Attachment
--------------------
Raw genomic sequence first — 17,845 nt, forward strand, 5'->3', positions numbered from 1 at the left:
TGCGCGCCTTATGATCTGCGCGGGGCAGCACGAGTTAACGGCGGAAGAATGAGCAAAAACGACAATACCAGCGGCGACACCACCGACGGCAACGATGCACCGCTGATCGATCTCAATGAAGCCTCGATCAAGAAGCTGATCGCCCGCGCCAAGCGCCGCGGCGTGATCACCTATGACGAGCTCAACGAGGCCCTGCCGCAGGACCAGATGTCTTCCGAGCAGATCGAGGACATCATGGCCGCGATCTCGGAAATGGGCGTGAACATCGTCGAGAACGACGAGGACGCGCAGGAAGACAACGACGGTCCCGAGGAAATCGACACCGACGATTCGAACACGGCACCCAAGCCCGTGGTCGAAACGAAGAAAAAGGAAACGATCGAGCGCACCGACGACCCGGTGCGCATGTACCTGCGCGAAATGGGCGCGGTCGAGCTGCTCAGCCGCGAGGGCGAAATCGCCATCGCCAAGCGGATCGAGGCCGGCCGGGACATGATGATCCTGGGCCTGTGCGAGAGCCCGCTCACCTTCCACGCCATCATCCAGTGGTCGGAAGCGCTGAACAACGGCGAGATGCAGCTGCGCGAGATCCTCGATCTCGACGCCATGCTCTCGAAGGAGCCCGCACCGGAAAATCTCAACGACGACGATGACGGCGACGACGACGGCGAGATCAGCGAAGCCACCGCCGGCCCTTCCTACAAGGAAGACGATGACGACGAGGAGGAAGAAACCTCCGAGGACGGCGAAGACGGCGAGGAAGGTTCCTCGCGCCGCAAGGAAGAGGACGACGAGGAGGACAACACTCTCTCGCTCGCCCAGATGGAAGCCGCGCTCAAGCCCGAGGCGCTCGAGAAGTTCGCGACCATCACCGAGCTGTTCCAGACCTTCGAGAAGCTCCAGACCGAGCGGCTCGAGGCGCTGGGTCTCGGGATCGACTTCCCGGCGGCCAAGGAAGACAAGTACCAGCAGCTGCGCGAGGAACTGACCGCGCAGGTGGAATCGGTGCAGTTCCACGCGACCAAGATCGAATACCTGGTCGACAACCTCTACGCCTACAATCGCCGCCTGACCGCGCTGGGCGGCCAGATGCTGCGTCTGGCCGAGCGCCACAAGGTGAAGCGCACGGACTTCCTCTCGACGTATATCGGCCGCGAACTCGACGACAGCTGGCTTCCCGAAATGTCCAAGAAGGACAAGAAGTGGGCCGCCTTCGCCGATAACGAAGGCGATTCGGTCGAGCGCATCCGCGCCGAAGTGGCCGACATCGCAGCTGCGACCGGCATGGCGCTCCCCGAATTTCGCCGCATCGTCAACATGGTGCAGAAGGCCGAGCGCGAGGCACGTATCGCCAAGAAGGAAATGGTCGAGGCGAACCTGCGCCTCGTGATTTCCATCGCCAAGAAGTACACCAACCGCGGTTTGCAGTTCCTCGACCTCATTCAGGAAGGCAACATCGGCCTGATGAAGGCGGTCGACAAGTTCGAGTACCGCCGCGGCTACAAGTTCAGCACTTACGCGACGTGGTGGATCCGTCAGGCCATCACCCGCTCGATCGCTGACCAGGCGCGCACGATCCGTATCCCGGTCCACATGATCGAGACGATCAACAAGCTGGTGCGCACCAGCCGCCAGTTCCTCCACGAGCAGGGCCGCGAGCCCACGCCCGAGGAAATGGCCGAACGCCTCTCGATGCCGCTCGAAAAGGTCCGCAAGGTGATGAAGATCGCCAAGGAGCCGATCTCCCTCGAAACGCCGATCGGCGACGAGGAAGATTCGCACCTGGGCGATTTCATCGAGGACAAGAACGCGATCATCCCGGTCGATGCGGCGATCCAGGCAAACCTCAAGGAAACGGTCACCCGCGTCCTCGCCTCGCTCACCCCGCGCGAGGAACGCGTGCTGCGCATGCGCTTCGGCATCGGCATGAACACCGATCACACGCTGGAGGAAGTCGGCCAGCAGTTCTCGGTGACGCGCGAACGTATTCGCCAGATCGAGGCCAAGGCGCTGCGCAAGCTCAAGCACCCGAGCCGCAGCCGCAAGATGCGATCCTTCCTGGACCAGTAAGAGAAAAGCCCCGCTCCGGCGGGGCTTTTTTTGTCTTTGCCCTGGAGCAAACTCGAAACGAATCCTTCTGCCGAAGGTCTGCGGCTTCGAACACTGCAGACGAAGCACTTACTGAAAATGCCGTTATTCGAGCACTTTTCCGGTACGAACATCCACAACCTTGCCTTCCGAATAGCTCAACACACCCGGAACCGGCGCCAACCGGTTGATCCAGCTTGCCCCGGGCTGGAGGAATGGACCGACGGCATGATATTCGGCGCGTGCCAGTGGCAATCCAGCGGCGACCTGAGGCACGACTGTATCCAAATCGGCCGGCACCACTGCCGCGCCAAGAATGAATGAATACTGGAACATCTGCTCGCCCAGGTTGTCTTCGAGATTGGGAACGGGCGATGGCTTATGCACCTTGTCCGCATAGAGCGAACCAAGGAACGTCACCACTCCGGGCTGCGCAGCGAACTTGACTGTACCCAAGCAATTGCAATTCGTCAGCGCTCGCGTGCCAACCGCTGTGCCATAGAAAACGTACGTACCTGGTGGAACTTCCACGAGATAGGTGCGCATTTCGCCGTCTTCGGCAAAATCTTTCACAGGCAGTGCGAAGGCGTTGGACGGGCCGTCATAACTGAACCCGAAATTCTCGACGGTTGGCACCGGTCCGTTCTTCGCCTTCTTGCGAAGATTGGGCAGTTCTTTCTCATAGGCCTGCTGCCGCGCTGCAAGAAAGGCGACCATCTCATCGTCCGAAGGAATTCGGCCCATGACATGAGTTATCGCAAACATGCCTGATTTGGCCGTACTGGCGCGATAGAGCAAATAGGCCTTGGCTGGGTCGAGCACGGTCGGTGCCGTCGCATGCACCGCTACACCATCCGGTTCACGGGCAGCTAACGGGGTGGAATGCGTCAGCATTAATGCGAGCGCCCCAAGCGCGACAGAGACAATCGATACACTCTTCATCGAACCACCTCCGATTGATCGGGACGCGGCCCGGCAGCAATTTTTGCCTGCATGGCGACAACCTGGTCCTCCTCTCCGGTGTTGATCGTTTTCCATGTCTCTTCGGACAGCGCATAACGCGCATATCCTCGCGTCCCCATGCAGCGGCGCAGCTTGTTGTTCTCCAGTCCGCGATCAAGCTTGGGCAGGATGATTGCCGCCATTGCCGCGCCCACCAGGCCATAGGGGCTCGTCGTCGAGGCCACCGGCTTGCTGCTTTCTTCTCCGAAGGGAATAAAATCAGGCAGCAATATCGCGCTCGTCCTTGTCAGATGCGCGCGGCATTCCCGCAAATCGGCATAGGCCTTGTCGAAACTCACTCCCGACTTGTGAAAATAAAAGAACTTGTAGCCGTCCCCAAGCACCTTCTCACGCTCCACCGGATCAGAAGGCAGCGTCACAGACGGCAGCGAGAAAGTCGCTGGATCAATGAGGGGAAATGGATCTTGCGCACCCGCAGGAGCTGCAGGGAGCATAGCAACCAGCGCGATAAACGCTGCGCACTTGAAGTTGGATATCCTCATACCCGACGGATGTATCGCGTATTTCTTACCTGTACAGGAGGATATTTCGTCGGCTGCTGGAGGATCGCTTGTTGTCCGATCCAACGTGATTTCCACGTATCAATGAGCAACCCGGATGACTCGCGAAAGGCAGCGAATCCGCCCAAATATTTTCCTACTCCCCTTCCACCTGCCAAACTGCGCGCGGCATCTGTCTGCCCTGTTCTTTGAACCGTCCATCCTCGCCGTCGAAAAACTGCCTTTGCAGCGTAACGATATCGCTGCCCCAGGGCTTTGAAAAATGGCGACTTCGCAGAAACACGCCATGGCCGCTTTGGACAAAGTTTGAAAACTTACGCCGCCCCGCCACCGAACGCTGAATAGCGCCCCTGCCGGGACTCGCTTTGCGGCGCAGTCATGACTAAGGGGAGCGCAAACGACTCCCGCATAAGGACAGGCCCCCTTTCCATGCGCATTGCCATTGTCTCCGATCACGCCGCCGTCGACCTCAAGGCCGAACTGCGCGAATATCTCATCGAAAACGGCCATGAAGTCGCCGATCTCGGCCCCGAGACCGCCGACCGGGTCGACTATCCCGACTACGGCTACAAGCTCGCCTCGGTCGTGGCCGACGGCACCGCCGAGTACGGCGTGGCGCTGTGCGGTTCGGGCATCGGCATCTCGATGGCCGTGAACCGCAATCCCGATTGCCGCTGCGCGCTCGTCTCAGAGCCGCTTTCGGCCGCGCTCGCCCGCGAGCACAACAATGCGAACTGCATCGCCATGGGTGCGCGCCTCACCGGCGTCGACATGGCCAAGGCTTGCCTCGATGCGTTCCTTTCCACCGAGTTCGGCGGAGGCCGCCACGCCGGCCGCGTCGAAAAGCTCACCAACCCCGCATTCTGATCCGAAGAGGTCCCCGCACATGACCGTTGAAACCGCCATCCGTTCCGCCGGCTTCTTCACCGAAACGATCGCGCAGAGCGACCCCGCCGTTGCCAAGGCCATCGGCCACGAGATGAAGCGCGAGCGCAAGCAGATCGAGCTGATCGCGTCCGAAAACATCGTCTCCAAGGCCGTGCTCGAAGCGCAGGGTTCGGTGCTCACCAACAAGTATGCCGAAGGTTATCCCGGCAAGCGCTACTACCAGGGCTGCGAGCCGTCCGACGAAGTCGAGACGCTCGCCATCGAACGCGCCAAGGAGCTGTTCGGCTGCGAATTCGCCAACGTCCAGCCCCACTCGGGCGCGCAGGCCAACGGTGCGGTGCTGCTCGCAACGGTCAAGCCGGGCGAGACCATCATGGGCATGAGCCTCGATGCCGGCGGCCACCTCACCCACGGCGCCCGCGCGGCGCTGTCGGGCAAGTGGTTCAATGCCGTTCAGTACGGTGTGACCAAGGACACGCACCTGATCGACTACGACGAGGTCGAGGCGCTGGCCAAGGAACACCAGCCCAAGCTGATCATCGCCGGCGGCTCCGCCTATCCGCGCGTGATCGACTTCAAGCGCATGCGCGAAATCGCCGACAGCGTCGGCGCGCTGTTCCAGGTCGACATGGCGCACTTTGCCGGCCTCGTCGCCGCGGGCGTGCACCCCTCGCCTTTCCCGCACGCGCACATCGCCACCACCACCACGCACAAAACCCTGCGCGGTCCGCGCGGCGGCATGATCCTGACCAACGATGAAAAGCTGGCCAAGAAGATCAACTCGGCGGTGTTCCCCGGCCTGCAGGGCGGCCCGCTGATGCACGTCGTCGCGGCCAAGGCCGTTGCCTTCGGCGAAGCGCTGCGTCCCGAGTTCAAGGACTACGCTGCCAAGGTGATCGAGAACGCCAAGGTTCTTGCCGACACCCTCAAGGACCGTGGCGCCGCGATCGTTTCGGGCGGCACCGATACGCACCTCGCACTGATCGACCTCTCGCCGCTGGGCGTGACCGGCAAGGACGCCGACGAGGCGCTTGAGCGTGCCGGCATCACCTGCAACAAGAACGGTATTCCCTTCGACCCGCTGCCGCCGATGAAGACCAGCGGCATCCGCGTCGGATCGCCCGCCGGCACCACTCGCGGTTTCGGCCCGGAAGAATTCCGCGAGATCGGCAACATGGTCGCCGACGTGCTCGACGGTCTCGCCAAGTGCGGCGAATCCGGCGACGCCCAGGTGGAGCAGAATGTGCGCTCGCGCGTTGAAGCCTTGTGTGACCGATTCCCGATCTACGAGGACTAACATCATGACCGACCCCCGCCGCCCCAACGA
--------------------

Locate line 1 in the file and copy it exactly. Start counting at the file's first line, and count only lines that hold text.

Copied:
Raw genomic sequence first — 17,845 nt, forward strand, 5'->3', positions numbered from 1 at the left: